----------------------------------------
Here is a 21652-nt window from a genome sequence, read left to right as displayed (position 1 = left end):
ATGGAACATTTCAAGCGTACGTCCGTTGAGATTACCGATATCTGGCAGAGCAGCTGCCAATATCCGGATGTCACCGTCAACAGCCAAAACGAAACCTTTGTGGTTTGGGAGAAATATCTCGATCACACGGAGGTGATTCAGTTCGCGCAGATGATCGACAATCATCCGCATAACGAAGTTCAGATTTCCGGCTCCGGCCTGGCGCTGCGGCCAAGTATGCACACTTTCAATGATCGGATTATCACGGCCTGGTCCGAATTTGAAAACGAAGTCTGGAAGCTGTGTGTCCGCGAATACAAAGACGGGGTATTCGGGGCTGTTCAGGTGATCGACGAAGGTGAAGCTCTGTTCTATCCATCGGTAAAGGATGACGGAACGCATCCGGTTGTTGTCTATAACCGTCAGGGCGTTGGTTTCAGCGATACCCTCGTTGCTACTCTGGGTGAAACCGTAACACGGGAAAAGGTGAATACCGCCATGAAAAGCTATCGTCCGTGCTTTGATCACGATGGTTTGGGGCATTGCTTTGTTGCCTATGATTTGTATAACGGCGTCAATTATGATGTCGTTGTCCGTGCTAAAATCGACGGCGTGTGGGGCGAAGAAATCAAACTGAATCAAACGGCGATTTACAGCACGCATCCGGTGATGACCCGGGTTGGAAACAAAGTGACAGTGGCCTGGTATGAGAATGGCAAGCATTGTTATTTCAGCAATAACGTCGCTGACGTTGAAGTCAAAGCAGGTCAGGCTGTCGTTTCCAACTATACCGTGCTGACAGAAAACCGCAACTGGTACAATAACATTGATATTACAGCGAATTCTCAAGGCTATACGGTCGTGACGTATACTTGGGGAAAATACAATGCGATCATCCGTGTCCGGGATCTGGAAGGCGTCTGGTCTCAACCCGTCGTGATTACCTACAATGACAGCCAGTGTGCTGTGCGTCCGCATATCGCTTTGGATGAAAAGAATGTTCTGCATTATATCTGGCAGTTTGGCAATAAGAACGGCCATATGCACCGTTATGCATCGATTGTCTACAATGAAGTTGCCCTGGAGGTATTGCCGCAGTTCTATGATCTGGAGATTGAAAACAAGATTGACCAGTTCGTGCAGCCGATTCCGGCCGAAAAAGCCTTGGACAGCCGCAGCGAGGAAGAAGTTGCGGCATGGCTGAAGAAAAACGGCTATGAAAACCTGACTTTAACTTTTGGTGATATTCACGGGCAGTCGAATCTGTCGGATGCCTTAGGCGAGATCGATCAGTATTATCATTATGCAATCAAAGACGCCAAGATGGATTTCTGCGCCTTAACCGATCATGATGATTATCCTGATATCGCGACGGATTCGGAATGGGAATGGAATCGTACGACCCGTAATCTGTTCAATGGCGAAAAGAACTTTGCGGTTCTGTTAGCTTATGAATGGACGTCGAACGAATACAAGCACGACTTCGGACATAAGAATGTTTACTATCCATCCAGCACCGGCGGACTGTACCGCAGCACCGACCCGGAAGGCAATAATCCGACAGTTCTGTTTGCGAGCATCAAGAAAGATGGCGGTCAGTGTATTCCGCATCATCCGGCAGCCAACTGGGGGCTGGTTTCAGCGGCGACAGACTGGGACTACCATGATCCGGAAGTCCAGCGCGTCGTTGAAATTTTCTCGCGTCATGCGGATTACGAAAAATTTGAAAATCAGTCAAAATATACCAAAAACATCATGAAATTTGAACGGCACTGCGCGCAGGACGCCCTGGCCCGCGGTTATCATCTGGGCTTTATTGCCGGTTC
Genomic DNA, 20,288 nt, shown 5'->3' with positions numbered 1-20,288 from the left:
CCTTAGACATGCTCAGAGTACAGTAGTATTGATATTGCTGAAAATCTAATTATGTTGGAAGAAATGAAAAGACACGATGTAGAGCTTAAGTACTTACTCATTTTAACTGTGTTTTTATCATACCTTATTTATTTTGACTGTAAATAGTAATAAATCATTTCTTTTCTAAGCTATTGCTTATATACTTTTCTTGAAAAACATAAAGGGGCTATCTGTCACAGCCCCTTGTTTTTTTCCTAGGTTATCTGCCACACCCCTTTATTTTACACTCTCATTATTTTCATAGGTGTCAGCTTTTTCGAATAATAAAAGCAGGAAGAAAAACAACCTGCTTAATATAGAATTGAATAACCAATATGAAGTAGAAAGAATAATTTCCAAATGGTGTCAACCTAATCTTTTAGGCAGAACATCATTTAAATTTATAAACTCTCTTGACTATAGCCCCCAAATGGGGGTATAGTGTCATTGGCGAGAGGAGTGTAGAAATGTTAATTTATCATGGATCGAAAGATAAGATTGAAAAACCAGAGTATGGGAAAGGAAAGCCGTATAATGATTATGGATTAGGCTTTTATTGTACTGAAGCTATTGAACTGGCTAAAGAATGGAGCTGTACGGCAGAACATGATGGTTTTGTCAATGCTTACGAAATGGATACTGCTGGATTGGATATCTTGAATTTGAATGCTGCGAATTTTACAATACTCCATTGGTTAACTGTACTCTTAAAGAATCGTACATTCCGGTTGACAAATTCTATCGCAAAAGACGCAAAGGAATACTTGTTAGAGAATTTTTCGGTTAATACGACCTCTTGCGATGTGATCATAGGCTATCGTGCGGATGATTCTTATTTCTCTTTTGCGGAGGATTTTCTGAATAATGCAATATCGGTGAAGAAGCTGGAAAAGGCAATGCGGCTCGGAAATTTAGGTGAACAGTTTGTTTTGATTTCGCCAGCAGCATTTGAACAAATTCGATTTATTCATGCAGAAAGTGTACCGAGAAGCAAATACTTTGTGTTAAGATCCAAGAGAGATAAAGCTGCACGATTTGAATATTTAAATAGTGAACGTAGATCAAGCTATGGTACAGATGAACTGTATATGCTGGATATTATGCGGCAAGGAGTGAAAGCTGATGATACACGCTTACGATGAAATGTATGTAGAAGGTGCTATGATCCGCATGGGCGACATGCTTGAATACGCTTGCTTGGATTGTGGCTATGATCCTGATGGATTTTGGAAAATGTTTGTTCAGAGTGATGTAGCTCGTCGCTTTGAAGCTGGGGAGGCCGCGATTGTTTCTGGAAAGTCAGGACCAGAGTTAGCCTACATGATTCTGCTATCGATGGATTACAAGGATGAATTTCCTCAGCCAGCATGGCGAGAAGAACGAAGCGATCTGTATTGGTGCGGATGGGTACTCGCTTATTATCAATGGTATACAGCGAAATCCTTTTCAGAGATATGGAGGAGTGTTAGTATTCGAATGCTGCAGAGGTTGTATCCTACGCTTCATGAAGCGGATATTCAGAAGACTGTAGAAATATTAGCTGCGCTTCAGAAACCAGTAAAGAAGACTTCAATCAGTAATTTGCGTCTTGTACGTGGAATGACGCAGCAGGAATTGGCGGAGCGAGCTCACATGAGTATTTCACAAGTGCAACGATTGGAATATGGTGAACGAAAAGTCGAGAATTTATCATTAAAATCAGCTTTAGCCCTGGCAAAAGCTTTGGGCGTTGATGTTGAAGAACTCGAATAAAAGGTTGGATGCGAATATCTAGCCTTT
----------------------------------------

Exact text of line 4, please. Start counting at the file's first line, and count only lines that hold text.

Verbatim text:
CCTTAGACATGCTCAGAGTACAGTAGTATTGATATTGCTGAAAATCTAATTATGTTGGAAGAAATGAAAAGACACGATGTAGAGCTTAAGTACTTACTCATTTTAACTGTGTTTTTATCATACCTTATTTATTTTGACTGTAAATAGTAATAAATCATTTCTTTTCTAAGCTATTGCTTATATACTTTTCTTGAAAAACATAAAGGGGCTATCTGTCACAGCCCCTTGTTTTTTTCCTAGGTTATCTGCCACACCCCTTTATTTTACACTCTCATTATTTTCATAGGTGTCAGCTTTTTCGAATAATAAAAGCAGGAAGAAAAACAACCTGCTTAATATAGAATTGAATAACCAATATGAAGTAGAAAGAATAATTTCCAAATGGTGTCAACCTAATCTTTTAGGCAGAACATCATTTAAATTTATAAACTCTCTTGACTATAGCCCCCAAATGGGGGTATAGTGTCATTGGCGAGAGGAGTGTAGAAATGTTAATTTATCATGGATCGAAAGATAAGATTGAAAAACCAGAGTATGGGAAAGGAAAGCCGTATAATGATTATGGATTAGGCTTTTATTGTACTGAAGCTATTGAACTGGCTAAAGAATGGAGCTGTACGGCAGAACATGATGGTTTTGTCAATGCTTACGAAATGGATACTGCTGGATTGGATATCTTGAATTTGAATGCTGCGAATTTTACAATACTCCATTGGTTAACTGTACTCTTAAAGAATCGTACATTCCGGTTGACAAATTCTATCGCAAAAGACGCAAAGGAATACTTGTTAGAGAATTTTTCGGTTAATACGACCTCTTGCGATGTGATCATAGGCTATCGTGCGGATGATTCTTATTTCTCTTTTGCGGAGGATTTTCTGAATAATGCAATATCGGTGAAGAAGCTGGAAAAGGCAATGCGGCTCGGAAATTTAGGTGAACAGTTTGTTTTGATTTCGCCAGCAGCATTTGAACAAATTCGATTTATTCATGCAGAAAGTGTACCGAGAAGCAAATACTTTGTGTTAAGATCCAAGAGAGATAAAGCTGCACGATTTGAATATTTAAATAGTGAACGTAGATCAAGCTATGGTACAGATGAACTGTATATGCTGGATATTATGCGGCAAGGAGTGAAAGCTGATGATACACGCTTACGATGAAATGTATGTAGAAGGTGCTATGATCCGCATGGGCGACATGCTTGAATACGCTTGCTTGGATTGTGGCTATGATCCTGATGGATTTTGGAAAATGTTTGTTCAGAGTGATGTAGCTCGTCGCTTTGAAGCTGGGGAGGCCGCGATTGTTTCTGGAAAGTCAGGACCAGAGTTAGCCTACATGATTCTGCTATCGATGGATTACAAGGATGAATTTCCTCAGCCAGCATGGCGAGAAGAACGAAGCGATCTGTATTGGTGCGGATGGGTACTCGCTTATTATCAATGGTATACAGCGAAATCCTTTTCAGAGATATGGAGGAGTGTTAGTATTCGAATGCTGCAGAGGTTGTATCCTACGCTTCATGAAGCGGATATTCAGAAGACTGTAGAAATATTAGCTGCGCTTCAGAAACCAGTAAAGAAGACTTCAATCAGTAATTTGCGTCTTGTACGTGGAATGACGCAGCAGGAATTGGCGGAGCGAGCTCACATGAGTATTTCACAAGTGCAACGATTGGAATATGGTGAACGAAAAGTCGAGAATTTATCATTAAAATCAGCTTTAGCCCTGGCAAAAGCTTTGGGCGTTGATGTTGAAGAACTCGAATAAAAGGTTGGATGCGAATATCTAGCCTTT